Divine Rhythm: Reasons for young adults to stay in church?

Divine Rhythm: Reasons for young adults to stay in church?

Rev. Jasmine Smothers: "God knows, God cares, God has good plans for us together in this place."


GATLINBURG, Tenn. (Feb. 5, 2016) -- Fewer young people are sitting in the pews. We know that already, but the surveys and reports keep coming. As recently as December, a National Congregations Study showed that 56 percent of adults in a typical mainline congregation are over 60 years old.

At Holston’s annual spiritual retreat for young adults, the Rev. Jasmine Smothers, age 33, referred to the reality that young people aren’t attracted to the church as it exists today. Young adults typically believe the church is hypocritical, she said, and so their voices are sorely missing from church leadership.

Then, Smothers went where the research doesn’t go.

“Why have you abdicated your power?” Smothers asked her group of 404 worshippers, ages 18 to 35. “Why have you not pushed back and said, ‘This is my church, too. This is my God, too’?”

At Divine Rhythm, held Jan. 29-31 at W.L. Mills Conference Center, participants seemed to find some gripping inspiration – from Smothers' preaching as well as music and service – to stay connected to God and the church.

In its 16th year, Divine Rhythm was attended by fewer than in previous years (454 in 2015, 770 in 2009). The annual weekend for young adults followed Holston’s annual January weekend for junior- and senior-high students, Resurrection, attended by 6,008.

Smothers is co-author of the book, “Not Safe for Church: Ten Commandments for Reaching New Generations.” She is associate director of ministry teams for the North Georgia Conference, and the daughter of Divine Rhythm’s first-ever speaker in 2001, the Rev. Rodney Smothers.

Throughout four sessions – Friday night, Saturday morning, Saturday evening, and Sunday morning – Smothers passionately laid out the Biblical case for her listeners to connect with God, find their unique purpose, and boldly pursue it.

“How many of you are ready to get on your face to beg God to activate in you the very reason he put you on this planet in the first place?” she said, after telling the story of Nehemiah.

Smothers encouraged worshippers to pray and study scripture for perspective and perseverance.

“Do you know who you are? Do you know where you come from? Do you know that you come from a family that gives you the faith, that gives you everything you need to stay connected on this journey called life?”

Bobby Russell, age 29, said that Smothers’ message of “connecting with your purpose” resonated.

“We always think about it. We all have a purpose, and it just makes you think and pray about it,” said Russell, a member of Fincastle United Methodist Church in LaFollette, Tenn. “’Am I doing what God has called me to do? Is there something more I should be doing?’ … It really opens you up to God and just giving him complete control and trusting that whatever he calls you to do, that you'll be willing and able to do it.”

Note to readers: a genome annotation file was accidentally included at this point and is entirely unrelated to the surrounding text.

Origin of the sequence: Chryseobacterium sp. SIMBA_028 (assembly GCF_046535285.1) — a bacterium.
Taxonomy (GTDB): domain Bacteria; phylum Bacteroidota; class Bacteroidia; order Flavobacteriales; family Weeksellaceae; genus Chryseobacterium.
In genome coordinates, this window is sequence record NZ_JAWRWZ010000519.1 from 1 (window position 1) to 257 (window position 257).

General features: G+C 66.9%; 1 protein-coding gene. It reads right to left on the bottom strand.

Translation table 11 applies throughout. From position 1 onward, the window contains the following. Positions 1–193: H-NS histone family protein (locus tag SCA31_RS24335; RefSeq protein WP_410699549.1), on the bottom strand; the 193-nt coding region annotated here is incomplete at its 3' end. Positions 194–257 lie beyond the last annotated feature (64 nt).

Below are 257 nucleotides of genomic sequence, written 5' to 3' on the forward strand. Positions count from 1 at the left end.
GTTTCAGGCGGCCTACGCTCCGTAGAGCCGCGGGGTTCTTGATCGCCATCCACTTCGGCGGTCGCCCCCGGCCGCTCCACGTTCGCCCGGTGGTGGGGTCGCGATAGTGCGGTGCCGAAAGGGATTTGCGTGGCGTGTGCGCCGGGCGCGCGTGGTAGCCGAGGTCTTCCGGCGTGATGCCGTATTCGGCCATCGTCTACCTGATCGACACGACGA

For the second year, The Digital Age led worship with covers on songs including "Break Every Chain” as well as the original “Glow.” The foursome from Waco, Texas, are former members of the David Crowder Band, another modern-rock Christian band.

Maria Jimenez, age 25, said that Digital Age “was unique in a way, very different than what I'm used to hearing, which is a good thing … The lyrics were great.” Jimenez attends Fairview United Methodist Church in Maryville, Tenn.

Twenty-seven participants came out for a Saturday-afternoon mission project, coordinated by Live-It Ministries of Sevierville. Young adults traveled 30 miles northwest to Dupont, Tenn., to clean up the house of 60-year-old Air Force veteran Ed Schneider.

Clay Tarleton, age 31, of Oakdale United Methodist Church in Morgan County, Tenn., said the service project was one of the most important parts of Divine Rhythm.

“Some of my happiest moments as a youth member was helping others,” Tarleton said. “This gets you outside of your normal space and gets you together with people you don’t normally hang out with.”

Tarleton’s pastor is the Rev. Tom Robins, who brought 23 people from his four congregations comprising Morgan-Scott-Roane Parish.

“I’m a big fan of Divine Rhythm,” Robins said. “A lot of 18-to-35-year-olds – they’re barely able to go to school and keep their jobs. So we tell them that if they can get here, we’ll pay their way.”

Robins’ parish raises money to pay for participants to attend Divine Rhythm as well as Resurrection and Rez Kidz, all of which build relationships between the four congregations, he said. The churches include Rugby Road, Sunbright, Oakdale and Woods Chapel, ranging in worship attendance from 12 to 50.

“This generation – they are do-ers,” Robins said of the young adults cleaning Schneider’s house on an unusually warm and sunny afternoon in late January. “They love hands-on work and being able to see what they’re doing.”

The weekend concluded with a celebration of Holy Communion with Bishop Dindy Taylor.

Divine Rhythm participants gave a total offering of $1,582 for local children in poverty, Holston Conference’s 2015-2016 mission emphasis.

In 2017, Divine Rhythm will be held Jan. 27-29, again at W.L. Mills Center, adjoining Gatlinburg Convention Center. The speaker will be the Rev. Jacob Armstrong, founding pastor of Providence United Methodist Church in Mt. Juliet, Tenn., and author of "Treasure" and "The God Story." The Digital Age will return to lead worship.



 See also:

"Divine Rhythm inspires comeback participants -- and even a wedding" (The Call, Feb. 9, 2007)

"Divine Rhythm leaves home, stretches legs in Pigeon Forge" (The Call, Feb. 11, 2005)



Annette Spence

Annette Spence is editor of The Call, the Holston Conference newspaper.